HB

ANOVA did not reveal any effect (p > 0.05) for the HB marker suggesting that, both the learning and control group had a comparable level of HB throughout practice (see Figures 2C, 3C).

HBT

ANOVA revealed a Group main effect [F(1, 24) = 5.07, p < 0.05] for the HBT marker suggesting that during practice, in comparison to the control group (M = 0.12 sd units, SE = 4.21, d = 0.61), the HBT was lower in the learning (M = −2.48 sd units, SE = 0.98) group. In addition, the Period main effect exhibited a tendency in the same direction for the early and late phases which was comparable to the OXY and HBO2 biomarkers (p = 0.08). The high variability during the late phase contributed to the reduced statistical power and higher Type II error for this effect (see Figures 2C, 3D).

Linear Model of Fnir Markers Across all Blocks of Trials

The data fitting approach (see Figure 4, top row) revealed that the linear fitting [f(x) = ax + b {a, b} ∈ R] model captured accurately the changes in hemodynamics indicated by the HBO2 marker and revealed a significant linear decrease in both the left (r2 = 0.92; pslope < 0.002; a = −0.59; b = 1.07) and right (r2 = 0.93; pslope < 0.001; a = −0.65; b = 1.41) hemisphere throughout the nine blocks of trials in the learning group whereas such change was not significant for the control group (r2 < 0.51; pslope > 0.50; a > −0.11; b > 0.26). Also, compared to the control group, the linear decrease for the right hemisphere was significantly higher (p < 0.013) for the learning group whereas a tendency in a similar direction was observed for the left hemisphere (p = 0.06). The oxygenation level indicated by the OXY marker revealed a very large effects and significant linear decrease in both the left (r2 = 0.95; pslope < 0.007; a = −0.71; b = 2.10) and right (r2 = 0.96; pslope < 0.004; a = −0.78; b = 2.71) hemisphere throughout the nine blocks of trials in the learning group whereas the control group did not exhibit these changes (r2 < 0.63; pslope > 0.57; a > −0.14; b > −0.14). Also, compared to the control group, the linear decrease for the right hemisphere revealed a tendency to be higher (p = 0.07) for the learning group (see Figure 4, second rows). The same linear modeling applied to the HB did not reveal any significant decrease or increase for both the learning and the control groups (0.20 < r2 < 0.79; pslope > 0.20; a > −0.12; b > −1.67). This linear fit revealed a significant decrease of HBT in the right hemisphere for the learning group (r2 > 0.78; pslope < 0.013; a = −0.41; b = −0.16) whereas no significant change was observed in the control groups (r2 < 0.43; pslope > 0.54; a > −0.11; b > 0.60; see Figure 4, third and fourth rows).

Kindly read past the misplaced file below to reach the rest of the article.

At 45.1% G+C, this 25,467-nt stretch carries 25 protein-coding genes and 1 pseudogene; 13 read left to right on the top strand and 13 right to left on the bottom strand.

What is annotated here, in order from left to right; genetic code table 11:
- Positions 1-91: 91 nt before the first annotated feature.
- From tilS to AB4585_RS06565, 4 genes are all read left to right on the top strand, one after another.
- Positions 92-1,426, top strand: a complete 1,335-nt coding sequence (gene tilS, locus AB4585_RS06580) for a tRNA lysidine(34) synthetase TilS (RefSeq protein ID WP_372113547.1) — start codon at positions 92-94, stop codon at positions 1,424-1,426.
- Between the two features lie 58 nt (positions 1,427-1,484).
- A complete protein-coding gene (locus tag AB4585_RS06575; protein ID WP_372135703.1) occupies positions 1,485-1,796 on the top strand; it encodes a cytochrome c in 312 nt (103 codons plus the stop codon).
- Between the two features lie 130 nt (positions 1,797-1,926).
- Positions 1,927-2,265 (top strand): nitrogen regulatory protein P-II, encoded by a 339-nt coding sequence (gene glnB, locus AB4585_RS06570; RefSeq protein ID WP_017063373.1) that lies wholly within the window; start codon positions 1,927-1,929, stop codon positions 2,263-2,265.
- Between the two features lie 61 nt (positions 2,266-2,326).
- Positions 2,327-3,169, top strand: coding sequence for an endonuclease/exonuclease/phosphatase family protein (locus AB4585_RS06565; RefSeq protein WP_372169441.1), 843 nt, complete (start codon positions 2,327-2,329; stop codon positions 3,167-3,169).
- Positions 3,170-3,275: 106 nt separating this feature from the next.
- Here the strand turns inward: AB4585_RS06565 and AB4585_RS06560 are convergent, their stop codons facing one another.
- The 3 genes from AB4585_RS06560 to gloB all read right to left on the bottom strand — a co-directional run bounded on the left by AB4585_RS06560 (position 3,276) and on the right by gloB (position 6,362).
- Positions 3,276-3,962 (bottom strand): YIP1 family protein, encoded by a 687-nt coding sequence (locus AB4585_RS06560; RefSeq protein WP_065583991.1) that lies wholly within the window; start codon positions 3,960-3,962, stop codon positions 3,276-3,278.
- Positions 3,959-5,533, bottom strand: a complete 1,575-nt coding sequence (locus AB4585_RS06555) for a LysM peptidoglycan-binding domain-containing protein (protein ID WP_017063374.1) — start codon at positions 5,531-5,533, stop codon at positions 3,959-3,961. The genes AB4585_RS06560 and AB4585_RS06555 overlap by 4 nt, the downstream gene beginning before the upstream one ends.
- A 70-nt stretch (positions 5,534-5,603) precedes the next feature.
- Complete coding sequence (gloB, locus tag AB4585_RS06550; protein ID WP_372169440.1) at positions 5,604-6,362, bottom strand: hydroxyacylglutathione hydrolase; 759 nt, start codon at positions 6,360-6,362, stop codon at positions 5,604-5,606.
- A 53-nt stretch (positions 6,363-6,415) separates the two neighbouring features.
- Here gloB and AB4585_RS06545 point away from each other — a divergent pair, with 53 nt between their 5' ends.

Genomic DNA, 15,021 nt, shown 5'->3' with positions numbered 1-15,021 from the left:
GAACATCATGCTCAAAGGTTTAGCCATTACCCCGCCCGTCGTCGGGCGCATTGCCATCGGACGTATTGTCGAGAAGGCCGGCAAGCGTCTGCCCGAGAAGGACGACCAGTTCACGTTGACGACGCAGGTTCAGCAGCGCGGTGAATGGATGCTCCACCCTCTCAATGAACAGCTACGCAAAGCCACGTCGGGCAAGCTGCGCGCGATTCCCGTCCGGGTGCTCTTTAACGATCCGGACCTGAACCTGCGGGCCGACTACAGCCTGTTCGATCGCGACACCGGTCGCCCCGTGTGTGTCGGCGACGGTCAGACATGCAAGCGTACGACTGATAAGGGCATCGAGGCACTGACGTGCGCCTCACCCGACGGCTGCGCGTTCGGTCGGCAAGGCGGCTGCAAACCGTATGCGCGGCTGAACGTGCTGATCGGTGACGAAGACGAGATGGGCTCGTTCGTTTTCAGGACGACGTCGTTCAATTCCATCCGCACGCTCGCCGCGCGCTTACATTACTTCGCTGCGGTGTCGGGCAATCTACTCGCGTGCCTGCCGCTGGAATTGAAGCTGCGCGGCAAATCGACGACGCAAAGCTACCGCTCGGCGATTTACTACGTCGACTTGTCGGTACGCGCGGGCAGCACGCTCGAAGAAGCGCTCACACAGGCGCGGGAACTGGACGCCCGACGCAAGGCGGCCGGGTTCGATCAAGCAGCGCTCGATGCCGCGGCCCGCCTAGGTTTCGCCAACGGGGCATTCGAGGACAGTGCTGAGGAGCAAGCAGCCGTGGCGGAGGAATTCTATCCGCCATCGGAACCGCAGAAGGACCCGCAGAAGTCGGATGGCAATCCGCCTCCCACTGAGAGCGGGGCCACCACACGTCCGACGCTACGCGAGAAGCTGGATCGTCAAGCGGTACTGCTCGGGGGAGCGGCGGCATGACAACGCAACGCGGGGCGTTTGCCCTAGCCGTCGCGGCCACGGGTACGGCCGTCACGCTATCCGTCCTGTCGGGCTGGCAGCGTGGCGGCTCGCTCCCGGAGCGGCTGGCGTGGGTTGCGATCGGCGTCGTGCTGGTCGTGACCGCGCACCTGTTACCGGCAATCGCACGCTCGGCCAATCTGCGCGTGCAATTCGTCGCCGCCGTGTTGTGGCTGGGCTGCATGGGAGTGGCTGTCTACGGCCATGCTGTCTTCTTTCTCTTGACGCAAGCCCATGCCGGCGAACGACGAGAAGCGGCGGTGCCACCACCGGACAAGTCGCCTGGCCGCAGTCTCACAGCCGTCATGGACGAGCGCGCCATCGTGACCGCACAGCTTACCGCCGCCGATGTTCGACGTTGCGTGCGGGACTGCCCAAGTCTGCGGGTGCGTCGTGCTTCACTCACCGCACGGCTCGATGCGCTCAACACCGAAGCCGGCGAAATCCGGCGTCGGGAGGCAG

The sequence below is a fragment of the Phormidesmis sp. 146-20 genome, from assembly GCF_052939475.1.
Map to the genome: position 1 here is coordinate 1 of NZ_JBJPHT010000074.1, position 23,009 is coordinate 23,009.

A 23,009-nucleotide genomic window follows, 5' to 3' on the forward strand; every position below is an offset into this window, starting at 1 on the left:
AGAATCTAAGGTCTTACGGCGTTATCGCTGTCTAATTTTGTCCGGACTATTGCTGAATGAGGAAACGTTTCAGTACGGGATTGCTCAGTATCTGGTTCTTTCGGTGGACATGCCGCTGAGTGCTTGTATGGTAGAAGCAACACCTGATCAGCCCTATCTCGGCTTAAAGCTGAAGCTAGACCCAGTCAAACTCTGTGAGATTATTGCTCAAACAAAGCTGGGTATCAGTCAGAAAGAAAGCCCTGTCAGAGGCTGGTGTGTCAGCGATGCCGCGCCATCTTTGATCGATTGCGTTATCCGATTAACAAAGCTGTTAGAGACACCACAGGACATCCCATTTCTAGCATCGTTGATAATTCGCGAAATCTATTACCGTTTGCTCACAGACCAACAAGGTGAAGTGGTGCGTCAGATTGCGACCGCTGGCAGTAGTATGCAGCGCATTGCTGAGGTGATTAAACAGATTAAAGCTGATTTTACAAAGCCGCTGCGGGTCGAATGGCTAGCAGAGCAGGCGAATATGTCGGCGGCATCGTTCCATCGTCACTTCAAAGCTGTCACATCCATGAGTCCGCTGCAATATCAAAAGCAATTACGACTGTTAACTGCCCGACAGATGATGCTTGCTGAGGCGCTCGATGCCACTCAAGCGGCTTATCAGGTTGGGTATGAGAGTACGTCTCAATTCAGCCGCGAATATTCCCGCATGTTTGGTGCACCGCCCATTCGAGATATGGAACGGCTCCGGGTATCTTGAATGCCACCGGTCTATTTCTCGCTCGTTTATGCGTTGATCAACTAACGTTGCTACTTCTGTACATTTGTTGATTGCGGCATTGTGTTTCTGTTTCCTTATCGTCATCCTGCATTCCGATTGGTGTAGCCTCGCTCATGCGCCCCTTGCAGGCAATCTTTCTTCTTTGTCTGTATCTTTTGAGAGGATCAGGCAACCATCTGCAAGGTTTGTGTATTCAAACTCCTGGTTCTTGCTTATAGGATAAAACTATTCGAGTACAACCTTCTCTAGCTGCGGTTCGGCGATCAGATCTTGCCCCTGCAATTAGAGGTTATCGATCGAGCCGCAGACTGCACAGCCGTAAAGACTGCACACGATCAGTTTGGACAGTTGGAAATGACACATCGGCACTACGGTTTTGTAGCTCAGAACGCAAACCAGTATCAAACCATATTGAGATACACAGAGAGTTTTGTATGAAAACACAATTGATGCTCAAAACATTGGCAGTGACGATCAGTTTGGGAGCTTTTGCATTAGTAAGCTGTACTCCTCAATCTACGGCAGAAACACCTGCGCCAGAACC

FIGURE 4
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Figure 4. Linear fits of the fNIR hemodynamics changes in the left (full squares, solid lines) and right (empty circles, dashed lines) prefrontal regions for HBO2 (first row), OXY (second row), HB (third row), and HBT (fourth row) throughout the nine blocks of adaptation. The left (in bold) and right (in italic) numbers in parentheses represent the coefficients of determination for the left and right prefrontal regions, respectively. The full and empty black stars indicate that the slopes were significantly different from 0 for the left and right prefrontal regions, respectively. The left and right columns represent changes in the fNIR hemodynamics for the learning and control groups, respectively.

Relationship Between fNIR Parameters Level and Task Performance

To establish a more direct relationship between the observed changes in fNIR markers and kinematic performance throughout the visuomotor adaptation performance, correlational, and data fitting analyses were conducted. Generally, the relationship between the changes in oxygenation levels (i.e., HBO2, OXY) in both hemispheres and the kinematic parameters (MT, ML, RMSE) observed in the learning group was best modeled by means of the composite function (Figure 5). Specifically, this fitting model accurately captured the relationship between the HBO2 and the three kinematic parameters (r2 > 0.72; see Figure 5, left column) as well as between the OXY measurement and the three same kinematics parameters (r2 > 0.70; see Figure 5, right column) for the participants of the learning group. The coefficient of determination was very large and accounted for a substantial amount of the explained variance in the hemodynamic variables (HBO2 and OXY) as a function of the kinematic measures.

FIGURE 5
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Figure 5. Relationship capturing the concurrent changes in kinematics and fNIR hemodynamic in the left (full squares, solid lines) and right (empty circles and dashed lines) prefrontal regions for the HBO2 (first row), the OXY (second row). The left (in bold) and right (in italic) numbers in parentheses represent the coefficients of determination of these relationships for the left and right prefrontal regions, respectively. The black and gray colors represent changes in the fNIR hemodynamics for the learning and control groups, respectively. The first, second, and third rows represent the relationship between the changes in the fNIR hemodynamics and the movement time, the movement length, and the root mean squared error, respectively. MT, movement time; ML, movement length; RMSE, root mean squared error; B, trial block.